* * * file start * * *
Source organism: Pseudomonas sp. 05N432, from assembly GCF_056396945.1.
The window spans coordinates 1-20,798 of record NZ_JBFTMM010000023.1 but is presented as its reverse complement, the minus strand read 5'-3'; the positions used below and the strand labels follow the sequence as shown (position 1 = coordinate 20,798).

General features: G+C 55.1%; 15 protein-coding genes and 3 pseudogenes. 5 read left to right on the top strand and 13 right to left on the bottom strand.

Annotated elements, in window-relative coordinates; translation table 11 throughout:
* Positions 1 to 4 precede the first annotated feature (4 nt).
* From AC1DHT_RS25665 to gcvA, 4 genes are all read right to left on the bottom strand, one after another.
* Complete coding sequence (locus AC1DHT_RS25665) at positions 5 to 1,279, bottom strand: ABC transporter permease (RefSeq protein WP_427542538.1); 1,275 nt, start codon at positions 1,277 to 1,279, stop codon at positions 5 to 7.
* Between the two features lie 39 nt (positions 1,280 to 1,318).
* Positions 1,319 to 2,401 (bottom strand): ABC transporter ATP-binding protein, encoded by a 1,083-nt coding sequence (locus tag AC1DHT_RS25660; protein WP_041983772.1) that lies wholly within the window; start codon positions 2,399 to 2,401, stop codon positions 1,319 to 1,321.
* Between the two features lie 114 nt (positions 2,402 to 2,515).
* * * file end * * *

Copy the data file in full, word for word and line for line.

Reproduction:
Source organism: Pseudomonas sp. 05N432, from assembly GCF_056396945.1.
The window spans coordinates 1-20,798 of record NZ_JBFTMM010000023.1 but is presented as its reverse complement, the minus strand read 5'-3'; the positions used below and the strand labels follow the sequence as shown (position 1 = coordinate 20,798).

General features: G+C 55.1%; 15 protein-coding genes and 3 pseudogenes. 5 read left to right on the top strand and 13 right to left on the bottom strand.

Annotated elements, in window-relative coordinates; translation table 11 throughout:
* Positions 1 to 4 precede the first annotated feature (4 nt).
* From AC1DHT_RS25665 to gcvA, 4 genes are all read right to left on the bottom strand, one after another.
* Complete coding sequence (locus AC1DHT_RS25665) at positions 5 to 1,279, bottom strand: ABC transporter permease (RefSeq protein WP_427542538.1); 1,275 nt, start codon at positions 1,277 to 1,279, stop codon at positions 5 to 7.
* Between the two features lie 39 nt (positions 1,280 to 1,318).
* Positions 1,319 to 2,401 (bottom strand): ABC transporter ATP-binding protein, encoded by a 1,083-nt coding sequence (locus tag AC1DHT_RS25660; protein WP_041983772.1) that lies wholly within the window; start codon positions 2,399 to 2,401, stop codon positions 1,319 to 1,321.
* Between the two features lie 114 nt (positions 2,402 to 2,515).